More Podcast recommendations for those who like podding while you do other things. Me, I listen to podcasts when I drive, when I cook, when I clean, when I draw diagrams and, as of this weekend, when I’m painting the house.
I’m ambling slowly through the History of Rome in the company of Mike Duncan. (Website including earlier episodes / the later ones are on on iTunes). This is a polite and courteous podcast, with the occasional flash of sly humour. Duncan’s telling the entire story from the She-wolf to the Goths (there’s got to be some sort of Death Metal reference there, surely?). He’s got as far as the late Republic. I get rapidly bored by most narrative history and prefer analysis and commentary and there’s just enough of both to keep me interested. In fact, I think I’ll re-run the lot when I’m painting the house, because I listened to a lot of these while mildly distracted, and they and I deserve better than that.
12 Byzantine Rulers. (Website / iTunes). Another ancient history podcast. The downside of this one is that it’s not a complete history of Byzantium and it’s a little hard to keep track. The upside is that it’s Extreme History, and it’s rather fun. Full of beautiful heterai who become empresses, fathers hurling their sons from city walls and emperors as satisfyingly mad as any you’d find in third rate science fiction. It’s not science fiction though, it’s history and it’s true. Lars Brownworth tells these sensational stories without too much sensationalism. I could have done with more about Byzantine culture and I’d have preferred fewer gaps in the record, but that’s a compliment really.
Binge-Thinking History. (Website / iTunes) Tony Cocks starts with the premise that the American Constitution didn’t spring out of thin air and looks for its intellectual antecedents in medieval and renaissance England. I like his gentle and discursive style and I enjoyed his take on the history of the king, power and the people. Enough analysis to keep the attention and enough information to tell me stuff I didn’t know already. He then goes rather geekily on to the Battle of Britain, which I didn’t enjoy quite as much, but I’ll happily listen to whatever he does next.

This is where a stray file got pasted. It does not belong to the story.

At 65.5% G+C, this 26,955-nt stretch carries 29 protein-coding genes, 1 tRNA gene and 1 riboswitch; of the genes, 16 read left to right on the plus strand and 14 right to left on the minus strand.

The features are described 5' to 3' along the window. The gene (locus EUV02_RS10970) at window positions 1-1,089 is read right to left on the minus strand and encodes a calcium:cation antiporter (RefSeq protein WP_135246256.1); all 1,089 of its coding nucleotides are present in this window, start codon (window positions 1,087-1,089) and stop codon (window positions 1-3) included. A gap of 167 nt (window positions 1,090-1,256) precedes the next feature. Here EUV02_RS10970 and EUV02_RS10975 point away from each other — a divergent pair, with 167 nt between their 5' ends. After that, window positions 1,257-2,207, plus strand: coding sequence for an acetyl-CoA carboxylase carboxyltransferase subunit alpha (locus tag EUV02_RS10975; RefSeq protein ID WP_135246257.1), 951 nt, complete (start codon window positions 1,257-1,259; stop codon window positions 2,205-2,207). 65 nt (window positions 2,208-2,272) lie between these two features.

Shakespeare-upon-ipod. (Website / iTunes) A conspiracy theory in doublet and hose. Please don’t assume that this podcast successfully puts the case that the Earl of Oxford wrote the plays of Shakespeare. Mark Anderson doesn’t put up any of the arguments against, which are considerable, and the case is most definitely ‘not proven’. However, I found these podcasts dirtily compelling, like pot-noodles, and they certainly contributed to my understanding of the 16th and 17th C context of the plays. But I like my arguments balanced not biased.
History Center. (Website / iTunes) These seem to have stopped, which is a shame. These deliberately set out to compare the present and the past, and discuss topics like Iran, war journalism and spying as well as more anodyne stuff like food or Abraham Lincoln. They caught my attention, even the ones which were clearly the soundtrack for tv shows about photographs. They are insightful, analytical and subversive and, to my delight, they come as close to criticising the Bush regime and the war in Iraq as, I suspect, public broadcasting ever does in the USA. Unexpected and informative. Highly recommended.
The BBC History Magazine Podcast. (Website / iTunes) I rather like this. It is designed to up the circulation of the printed copy of the BBC History Magazine, but the subjects are varied, the interviewees are grown-up academics, the interviewees are intelligent, and the thing holds together well. It’s the only multi-topic podcast I listen to, because most of the others irritate me but this one I enjoy.
The National Archives Podcast. (Website / iTunes) I’ve mentioned these before. There are three main categories here, ones about how to track down records in the archives, ones about the archival records for specific people, and ones about particular historical documents. The latter two groups in particular are fascinating. Eclectic is the only possible word, you are never entirely sure what you’re going to get or who the speaker will be. The one on Orton and the one on Jermyn stand out, but the standard’s high throughout. I do recommend them.
Hard Core History. (Website / iTunes) The marmite of history podcasting: you either love Dan Carlin or hate him. His approach is almost entirely analytical with just enough narrative to hold things together. I can appreciate that not everyone would like Carlin’s opinionated and partial view of the historical world, but I love his energy and passion.
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